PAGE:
• Post Reply Bookmark Topic Watch Topic
  • New Topic

Wwoofers' Waterfall

Marianne Cicala
Posts: 660
Location: south central VA 7B
bee books forest garden fungi solar trees
  • Likes 1
  • Mark post as helpful
  • send pies
  • Quote
  • Report post to moderator
In 2014, I wanted a project for just the interns and other guests on our farm to play and experiment with that would let them be in charge of an area as though they were building their first garden. It began as just a mound of soil (not very good soil) that was removed when a small pond was built. I had spent the prior year throwning annual seeds, straw, compost etc to add some organic matter to this clay mound.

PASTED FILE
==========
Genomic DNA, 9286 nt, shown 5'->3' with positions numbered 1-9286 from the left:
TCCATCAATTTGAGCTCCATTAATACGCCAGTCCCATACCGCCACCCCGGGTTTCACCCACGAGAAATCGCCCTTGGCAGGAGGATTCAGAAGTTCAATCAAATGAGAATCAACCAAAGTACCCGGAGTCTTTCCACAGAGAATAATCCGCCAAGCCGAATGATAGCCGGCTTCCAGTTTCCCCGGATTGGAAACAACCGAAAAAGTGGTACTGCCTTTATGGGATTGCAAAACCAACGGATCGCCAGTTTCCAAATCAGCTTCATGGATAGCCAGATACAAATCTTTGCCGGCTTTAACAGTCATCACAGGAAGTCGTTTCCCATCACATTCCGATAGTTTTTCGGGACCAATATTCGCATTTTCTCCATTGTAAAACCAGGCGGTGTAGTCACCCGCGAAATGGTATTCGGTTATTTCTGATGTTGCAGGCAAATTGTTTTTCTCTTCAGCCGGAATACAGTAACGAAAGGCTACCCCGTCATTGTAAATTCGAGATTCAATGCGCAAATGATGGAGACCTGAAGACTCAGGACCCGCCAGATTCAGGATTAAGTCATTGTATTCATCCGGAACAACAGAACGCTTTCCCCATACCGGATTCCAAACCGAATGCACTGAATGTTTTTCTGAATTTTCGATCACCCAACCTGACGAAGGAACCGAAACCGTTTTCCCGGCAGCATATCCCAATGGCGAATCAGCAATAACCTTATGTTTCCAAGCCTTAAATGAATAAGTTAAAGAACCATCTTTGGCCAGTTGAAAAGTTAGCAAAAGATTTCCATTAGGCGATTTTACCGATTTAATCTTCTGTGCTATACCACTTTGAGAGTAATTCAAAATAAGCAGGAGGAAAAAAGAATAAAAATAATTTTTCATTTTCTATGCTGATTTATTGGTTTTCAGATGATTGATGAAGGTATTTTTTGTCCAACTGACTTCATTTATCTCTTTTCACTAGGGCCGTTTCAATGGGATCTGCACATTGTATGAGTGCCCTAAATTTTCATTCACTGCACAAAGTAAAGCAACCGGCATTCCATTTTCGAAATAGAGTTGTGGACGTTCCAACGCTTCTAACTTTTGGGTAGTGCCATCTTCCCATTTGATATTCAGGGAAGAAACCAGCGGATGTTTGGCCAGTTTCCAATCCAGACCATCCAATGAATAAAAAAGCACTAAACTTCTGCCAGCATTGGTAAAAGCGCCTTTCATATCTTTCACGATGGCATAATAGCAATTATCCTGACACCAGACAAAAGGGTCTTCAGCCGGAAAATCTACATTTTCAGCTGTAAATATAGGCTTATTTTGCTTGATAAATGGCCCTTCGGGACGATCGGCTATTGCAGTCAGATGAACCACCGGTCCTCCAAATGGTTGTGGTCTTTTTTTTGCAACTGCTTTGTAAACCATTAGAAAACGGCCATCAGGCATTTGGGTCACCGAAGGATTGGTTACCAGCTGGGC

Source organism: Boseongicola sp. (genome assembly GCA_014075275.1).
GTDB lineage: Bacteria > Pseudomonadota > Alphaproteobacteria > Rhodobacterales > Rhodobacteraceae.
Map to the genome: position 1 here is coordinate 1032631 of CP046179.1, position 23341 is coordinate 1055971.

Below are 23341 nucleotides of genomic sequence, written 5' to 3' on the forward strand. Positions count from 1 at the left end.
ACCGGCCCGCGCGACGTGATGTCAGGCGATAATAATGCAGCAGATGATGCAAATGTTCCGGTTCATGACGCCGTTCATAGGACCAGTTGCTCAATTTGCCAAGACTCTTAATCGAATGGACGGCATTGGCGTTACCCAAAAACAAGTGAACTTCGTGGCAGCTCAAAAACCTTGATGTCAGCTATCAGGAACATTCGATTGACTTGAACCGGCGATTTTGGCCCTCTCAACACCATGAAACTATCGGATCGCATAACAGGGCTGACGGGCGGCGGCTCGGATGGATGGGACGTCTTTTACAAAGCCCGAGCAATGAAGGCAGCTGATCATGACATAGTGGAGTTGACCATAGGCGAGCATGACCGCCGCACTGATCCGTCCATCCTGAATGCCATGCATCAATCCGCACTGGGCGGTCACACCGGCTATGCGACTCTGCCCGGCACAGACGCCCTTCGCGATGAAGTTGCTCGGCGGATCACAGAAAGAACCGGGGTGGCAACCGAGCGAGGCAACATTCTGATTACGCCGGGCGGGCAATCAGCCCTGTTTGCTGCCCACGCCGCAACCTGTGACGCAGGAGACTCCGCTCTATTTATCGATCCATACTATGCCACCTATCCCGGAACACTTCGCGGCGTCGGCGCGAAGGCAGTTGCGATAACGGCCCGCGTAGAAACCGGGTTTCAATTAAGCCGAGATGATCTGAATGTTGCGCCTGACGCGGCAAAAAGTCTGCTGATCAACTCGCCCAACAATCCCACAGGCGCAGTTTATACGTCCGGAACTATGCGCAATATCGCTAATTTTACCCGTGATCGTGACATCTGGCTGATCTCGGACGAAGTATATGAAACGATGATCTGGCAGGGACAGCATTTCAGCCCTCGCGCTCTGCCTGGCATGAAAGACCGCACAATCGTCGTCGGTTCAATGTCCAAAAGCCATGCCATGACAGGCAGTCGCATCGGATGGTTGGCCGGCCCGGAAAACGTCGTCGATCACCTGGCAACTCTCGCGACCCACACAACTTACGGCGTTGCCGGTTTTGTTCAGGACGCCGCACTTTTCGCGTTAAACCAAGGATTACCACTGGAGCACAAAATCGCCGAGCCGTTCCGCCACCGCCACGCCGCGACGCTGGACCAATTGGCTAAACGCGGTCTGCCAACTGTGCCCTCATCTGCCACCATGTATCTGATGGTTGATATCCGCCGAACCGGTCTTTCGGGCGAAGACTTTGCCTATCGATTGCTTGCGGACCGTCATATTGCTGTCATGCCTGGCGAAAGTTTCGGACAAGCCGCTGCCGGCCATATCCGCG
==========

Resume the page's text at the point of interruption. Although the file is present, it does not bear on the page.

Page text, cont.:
We had several groups of guys that sculpted, planted and played. I would chat with them about it from time to time, they would ask for input from time to time but the best experience was watching successes and a lot of failures. By the time September rolled around, we had a 15' X 42' beautifully carved space that would easily feed a family of 4. It includes: apple tree, cherry tree & Korean cherry bushes, huckle berries, honey & blueberries, golden raspberries, pineapple guava, cranberries, oregano, parsley, cilantro, french tarragon, rosemary, lavendar, sage, coreopsis, flower bulbs, echinacea, mullein, drift roses, garlic, onions, scallions, leeks, lettuces, spinach, kale, mustard, carrots and I know I'm leaving some stuff out. Pretty cool how using curves and various levels dictates cool and hot, super sunny and shady, drier and wetter areas to make a huge variety of planting happy in such a small area.
[Thumbnail for 007.JPG]
[Thumbnail for 030.JPG]
[Thumbnail for 039.JPG]
I agree. Here's the link: https://richsoil.com/wood-heat.jsp
  • Post Reply Bookmark Topic Watch Topic
  • New Topic
Boost this thread!